Automated driving on urban roads
Compared with trunk roads, urban roads present a host of scenarios with which automated driving functions must cope. Static and dynamic bottlenecks in particular – such as building sites or parked delivery vehicles – play a major role in the development of appropriate driving strategies, as does the interaction between cars and public transport, for example at bus stops.
Interaction with more vulnerable road users
Whether consciously or unconsciously: In urban areas, cyclists, pedestrians, construction workers and the like are in constant communication with car traffic. This subproject, therefore, is concerned with how to enable an automated vehicle to identify the intention of a pedestrian who uses only the direction of their head and position of their feet to indicate whether they intend to walk across a pedestrian crossing.
CITY Automated Cars and Intelligent Traffic in the City
The CITY research initiative brings together 15 partners from the automotive industry, component supply industry, software development and universities. The two partner projects CITY and CITY-AF aim to develop concepts, technologies and prototype applications to enable automated driving in complex urban areas. The goal is to make urban traffic of the future as safe, convenient and efficient as possible for all road users.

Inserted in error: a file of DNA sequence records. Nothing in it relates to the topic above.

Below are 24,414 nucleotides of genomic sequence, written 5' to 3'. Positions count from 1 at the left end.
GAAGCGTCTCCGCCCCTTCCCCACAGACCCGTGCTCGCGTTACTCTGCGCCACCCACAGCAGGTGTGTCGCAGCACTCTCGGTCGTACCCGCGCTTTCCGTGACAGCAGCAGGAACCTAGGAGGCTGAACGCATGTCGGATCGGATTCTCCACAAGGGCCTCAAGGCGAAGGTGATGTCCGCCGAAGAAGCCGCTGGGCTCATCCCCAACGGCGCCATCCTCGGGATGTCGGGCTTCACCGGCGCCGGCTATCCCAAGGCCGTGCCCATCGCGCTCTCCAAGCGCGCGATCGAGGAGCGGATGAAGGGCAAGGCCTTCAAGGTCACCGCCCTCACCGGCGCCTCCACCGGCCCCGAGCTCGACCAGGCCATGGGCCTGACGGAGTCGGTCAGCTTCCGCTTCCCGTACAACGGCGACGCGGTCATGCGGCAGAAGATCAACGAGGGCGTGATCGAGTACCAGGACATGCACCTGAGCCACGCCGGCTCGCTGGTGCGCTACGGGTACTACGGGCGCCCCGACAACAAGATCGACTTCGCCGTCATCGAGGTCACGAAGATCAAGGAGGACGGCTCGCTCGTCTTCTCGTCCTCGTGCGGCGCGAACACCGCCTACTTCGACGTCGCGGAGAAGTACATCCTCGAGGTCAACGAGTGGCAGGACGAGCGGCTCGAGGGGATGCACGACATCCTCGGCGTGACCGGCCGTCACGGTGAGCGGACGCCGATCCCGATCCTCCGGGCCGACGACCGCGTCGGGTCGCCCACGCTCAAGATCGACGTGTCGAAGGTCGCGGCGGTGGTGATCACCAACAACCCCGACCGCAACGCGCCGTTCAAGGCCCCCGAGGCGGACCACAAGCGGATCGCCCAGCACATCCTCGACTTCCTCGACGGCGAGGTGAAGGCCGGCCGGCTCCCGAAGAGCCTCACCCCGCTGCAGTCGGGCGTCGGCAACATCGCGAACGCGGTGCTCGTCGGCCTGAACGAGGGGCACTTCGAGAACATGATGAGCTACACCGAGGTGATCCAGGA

The project participants are automotive manufacturers AUDI AG, Daimler AG, MAN Truck & Bus AG, component suppliers Aptiv Services Deutschland GmbH, Continental Automotive GmbH, Continental Safety Engineering International GmbH, Continental Teves AG & Co. oHG, Robert Bosch GmbH, Valeo Schalter und Sensoren GmbH, ZF Friedrichshafen AG, 3D Mapping Solutions GmbH and research organisations German Aerospace Centre, Technical University of Chemnitz, Technical University of Darmstadt and Technical University of Munich. Other university and research institutes as well as small and medium-sized enterprises are also involved in the initiative as subcontractors.